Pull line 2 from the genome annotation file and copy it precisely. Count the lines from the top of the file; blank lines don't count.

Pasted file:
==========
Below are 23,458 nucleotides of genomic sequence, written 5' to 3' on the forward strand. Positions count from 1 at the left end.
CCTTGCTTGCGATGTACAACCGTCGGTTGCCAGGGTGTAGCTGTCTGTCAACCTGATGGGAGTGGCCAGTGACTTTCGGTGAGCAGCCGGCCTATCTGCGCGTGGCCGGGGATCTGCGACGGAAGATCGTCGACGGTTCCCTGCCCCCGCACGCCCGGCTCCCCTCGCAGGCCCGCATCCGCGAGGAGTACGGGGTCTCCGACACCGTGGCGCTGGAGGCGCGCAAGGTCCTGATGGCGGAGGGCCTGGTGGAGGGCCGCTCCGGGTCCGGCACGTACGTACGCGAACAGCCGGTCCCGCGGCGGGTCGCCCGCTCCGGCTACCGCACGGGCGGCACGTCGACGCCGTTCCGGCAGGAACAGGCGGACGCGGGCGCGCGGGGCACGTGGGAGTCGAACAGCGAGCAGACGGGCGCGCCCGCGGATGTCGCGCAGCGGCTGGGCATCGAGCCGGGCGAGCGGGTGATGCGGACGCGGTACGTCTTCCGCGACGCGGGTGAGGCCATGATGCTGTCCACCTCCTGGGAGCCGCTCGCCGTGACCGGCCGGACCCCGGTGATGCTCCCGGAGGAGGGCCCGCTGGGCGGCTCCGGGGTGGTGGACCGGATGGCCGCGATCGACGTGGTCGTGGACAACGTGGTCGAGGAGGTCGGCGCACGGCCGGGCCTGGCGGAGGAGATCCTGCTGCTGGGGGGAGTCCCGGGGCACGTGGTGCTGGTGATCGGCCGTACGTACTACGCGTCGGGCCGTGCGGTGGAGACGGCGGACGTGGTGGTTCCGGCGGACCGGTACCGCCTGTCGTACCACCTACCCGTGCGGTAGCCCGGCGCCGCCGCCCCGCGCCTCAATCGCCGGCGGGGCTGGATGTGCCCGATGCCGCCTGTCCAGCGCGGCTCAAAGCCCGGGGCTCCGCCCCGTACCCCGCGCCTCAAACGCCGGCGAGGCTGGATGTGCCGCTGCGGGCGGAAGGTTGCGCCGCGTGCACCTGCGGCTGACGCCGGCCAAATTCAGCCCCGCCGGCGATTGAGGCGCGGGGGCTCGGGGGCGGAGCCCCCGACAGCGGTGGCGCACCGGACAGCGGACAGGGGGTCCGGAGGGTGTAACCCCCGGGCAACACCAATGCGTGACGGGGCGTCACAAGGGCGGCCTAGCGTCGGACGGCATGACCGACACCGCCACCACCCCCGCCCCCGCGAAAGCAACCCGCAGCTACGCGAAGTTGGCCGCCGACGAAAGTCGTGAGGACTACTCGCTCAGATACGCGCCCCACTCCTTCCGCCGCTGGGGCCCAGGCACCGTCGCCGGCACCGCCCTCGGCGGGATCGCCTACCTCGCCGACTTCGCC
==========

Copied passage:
CCTTGCTTGCGATGTACAACCGTCGGTTGCCAGGGTGTAGCTGTCTGTCAACCTGATGGGAGTGGCCAGTGACTTTCGGTGAGCAGCCGGCCTATCTGCGCGTGGCCGGGGATCTGCGACGGAAGATCGTCGACGGTTCCCTGCCCCCGCACGCCCGGCTCCCCTCGCAGGCCCGCATCCGCGAGGAGTACGGGGTCTCCGACACCGTGGCGCTGGAGGCGCGCAAGGTCCTGATGGCGGAGGGCCTGGTGGAGGGCCGCTCCGGGTCCGGCACGTACGTACGCGAACAGCCGGTCCCGCGGCGGGTCGCCCGCTCCGGCTACCGCACGGGCGGCACGTCGACGCCGTTCCGGCAGGAACAGGCGGACGCGGGCGCGCGGGGCACGTGGGAGTCGAACAGCGAGCAGACGGGCGCGCCCGCGGATGTCGCGCAGCGGCTGGGCATCGAGCCGGGCGAGCGGGTGATGCGGACGCGGTACGTCTTCCGCGACGCGGGTGAGGCCATGATGCTGTCCACCTCCTGGGAGCCGCTCGCCGTGACCGGCCGGACCCCGGTGATGCTCCCGGAGGAGGGCCCGCTGGGCGGCTCCGGGGTGGTGGACCGGATGGCCGCGATCGACGTGGTCGTGGACAACGTGGTCGAGGAGGTCGGCGCACGGCCGGGCCTGGCGGAGGAGATCCTGCTGCTGGGGGGAGTCCCGGGGCACGTGGTGCTGGTGATCGGCCGTACGTACTACGCGTCGGGCCGTGCGGTGGAGACGGCGGACGTGGTGGTTCCGGCGGACCGGTACCGCCTGTCGTACCACCTACCCGTGCGGTAGCCCGGCGCCGCCGCCCCGCGCCTCAATCGCCGGCGGGGCTGGATGTGCCCGATGCCGCCTGTCCAGCGCGGCTCAAAGCCCGGGGCTCCGCCCCGTACCCCGCGCCTCAAACGCCGGCGAGGCTGGATGTGCCGCTGCGGGCGGAAGGTTGCGCCGCGTGCACCTGCGGCTGACGCCGGCCAAATTCAGCCCCGCCGGCGATTGAGGCGCGGGGGCTCGGGGGCGGAGCCCCCGACAGCGGTGGCGCACCGGACAGCGGACAGGGGGTCCGGAGGGTGTAACCCCCGGGCAACACCAATGCGTGACGGGGCGTCACAAGGGCGGCCTAGCGTCGGACGGCATGACCGACACCGCCACCACCCCCGCCCCCGCGAAAGCAACCCGCAGCTACGCGAAGTTGGCCGCCGACGAAAGTCGTGAGGACTACTCGCTCAGATACGCGCCCCACTCCTTCCGCCGCTGGGGCCCAGGCACCGTCGCCGGCACCGCCCTCGGCGGGATCGCCTACCTCGCCGACTTCGCC